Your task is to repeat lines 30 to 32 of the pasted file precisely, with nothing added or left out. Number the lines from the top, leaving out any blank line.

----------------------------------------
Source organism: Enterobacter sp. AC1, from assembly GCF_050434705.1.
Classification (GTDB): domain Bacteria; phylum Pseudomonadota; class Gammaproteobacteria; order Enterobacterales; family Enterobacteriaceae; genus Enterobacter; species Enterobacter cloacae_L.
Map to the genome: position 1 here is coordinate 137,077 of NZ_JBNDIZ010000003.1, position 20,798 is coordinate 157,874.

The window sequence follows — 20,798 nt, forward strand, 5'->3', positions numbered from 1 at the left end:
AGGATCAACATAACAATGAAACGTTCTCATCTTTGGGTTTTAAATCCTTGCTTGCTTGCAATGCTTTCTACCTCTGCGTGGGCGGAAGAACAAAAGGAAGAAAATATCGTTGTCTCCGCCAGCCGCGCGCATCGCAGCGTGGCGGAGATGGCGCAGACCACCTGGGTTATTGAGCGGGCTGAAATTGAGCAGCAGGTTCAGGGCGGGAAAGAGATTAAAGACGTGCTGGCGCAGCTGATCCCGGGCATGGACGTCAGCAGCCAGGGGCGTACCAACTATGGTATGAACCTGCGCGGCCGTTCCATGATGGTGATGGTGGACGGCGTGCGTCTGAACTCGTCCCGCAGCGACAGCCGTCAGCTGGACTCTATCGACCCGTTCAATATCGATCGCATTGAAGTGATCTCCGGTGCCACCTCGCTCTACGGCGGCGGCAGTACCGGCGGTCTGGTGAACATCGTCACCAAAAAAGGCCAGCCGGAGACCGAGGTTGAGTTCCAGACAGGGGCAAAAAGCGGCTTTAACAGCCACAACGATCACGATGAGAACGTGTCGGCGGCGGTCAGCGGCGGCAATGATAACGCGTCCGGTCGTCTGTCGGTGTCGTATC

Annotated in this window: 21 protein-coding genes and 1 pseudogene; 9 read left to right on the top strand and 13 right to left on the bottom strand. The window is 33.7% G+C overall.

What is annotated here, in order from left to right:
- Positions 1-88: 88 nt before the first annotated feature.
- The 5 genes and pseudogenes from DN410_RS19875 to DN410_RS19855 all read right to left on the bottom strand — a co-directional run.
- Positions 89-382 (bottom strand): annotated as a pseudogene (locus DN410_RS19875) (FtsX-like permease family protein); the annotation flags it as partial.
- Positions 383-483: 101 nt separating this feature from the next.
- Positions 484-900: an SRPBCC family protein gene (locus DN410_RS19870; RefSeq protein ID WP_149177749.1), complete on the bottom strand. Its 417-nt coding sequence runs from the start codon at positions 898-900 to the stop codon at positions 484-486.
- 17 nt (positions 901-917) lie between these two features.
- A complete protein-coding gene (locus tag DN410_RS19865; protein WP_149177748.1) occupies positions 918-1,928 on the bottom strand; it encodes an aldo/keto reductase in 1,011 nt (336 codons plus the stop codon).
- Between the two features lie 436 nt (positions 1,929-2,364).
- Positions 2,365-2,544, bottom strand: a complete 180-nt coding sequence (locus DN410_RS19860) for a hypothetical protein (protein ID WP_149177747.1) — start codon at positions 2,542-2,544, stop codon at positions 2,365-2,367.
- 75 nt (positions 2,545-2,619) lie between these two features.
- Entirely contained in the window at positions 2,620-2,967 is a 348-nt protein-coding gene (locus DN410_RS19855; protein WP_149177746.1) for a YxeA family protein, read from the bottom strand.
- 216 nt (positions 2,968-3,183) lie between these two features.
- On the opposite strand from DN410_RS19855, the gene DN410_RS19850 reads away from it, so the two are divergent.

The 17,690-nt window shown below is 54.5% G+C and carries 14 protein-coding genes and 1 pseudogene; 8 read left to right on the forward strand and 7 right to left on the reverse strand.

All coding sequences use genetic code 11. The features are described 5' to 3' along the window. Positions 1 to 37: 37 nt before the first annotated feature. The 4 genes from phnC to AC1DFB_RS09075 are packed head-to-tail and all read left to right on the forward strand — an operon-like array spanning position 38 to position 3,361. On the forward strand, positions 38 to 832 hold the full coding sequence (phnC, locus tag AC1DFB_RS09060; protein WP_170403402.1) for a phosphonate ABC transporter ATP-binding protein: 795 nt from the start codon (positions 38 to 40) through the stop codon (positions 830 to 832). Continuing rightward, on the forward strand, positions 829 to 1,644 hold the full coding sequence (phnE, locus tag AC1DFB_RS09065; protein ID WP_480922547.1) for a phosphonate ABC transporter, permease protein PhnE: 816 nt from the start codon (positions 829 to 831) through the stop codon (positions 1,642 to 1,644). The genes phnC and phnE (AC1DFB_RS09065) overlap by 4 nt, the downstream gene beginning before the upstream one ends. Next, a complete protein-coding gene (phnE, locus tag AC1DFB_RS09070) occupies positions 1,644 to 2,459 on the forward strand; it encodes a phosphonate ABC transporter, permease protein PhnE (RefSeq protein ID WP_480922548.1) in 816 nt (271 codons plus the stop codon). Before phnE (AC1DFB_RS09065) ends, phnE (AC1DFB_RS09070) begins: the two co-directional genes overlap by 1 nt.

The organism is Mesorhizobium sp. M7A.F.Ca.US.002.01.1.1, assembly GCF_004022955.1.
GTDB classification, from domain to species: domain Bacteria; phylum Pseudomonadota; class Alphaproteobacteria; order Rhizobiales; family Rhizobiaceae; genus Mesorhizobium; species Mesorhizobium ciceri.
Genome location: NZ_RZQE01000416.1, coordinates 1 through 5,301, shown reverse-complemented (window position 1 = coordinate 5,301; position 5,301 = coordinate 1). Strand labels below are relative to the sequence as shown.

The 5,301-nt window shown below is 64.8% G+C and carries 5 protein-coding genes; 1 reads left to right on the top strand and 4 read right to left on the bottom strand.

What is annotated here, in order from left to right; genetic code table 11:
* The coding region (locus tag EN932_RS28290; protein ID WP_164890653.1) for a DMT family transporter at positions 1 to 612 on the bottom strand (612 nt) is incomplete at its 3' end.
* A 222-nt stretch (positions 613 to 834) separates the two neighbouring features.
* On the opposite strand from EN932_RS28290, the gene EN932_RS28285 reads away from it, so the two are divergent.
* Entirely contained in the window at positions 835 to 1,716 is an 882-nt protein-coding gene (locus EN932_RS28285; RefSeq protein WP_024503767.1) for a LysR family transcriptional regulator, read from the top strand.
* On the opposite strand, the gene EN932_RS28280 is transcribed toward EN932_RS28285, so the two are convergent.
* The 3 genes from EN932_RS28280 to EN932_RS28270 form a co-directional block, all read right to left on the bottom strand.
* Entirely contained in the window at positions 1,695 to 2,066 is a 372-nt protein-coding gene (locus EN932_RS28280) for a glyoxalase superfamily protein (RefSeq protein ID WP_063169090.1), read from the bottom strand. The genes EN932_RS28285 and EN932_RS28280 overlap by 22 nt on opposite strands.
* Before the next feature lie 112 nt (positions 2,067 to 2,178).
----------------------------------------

* On the opposite strand from EN932_RS28290, the gene EN932_RS28285 reads away from it, so the two are divergent.
* Entirely contained in the window at positions 835 to 1,716 is an 882-nt protein-coding gene (locus EN932_RS28285; RefSeq protein WP_024503767.1) for a LysR family transcriptional regulator, read from the top strand.
* On the opposite strand, the gene EN932_RS28280 is transcribed toward EN932_RS28285, so the two are convergent.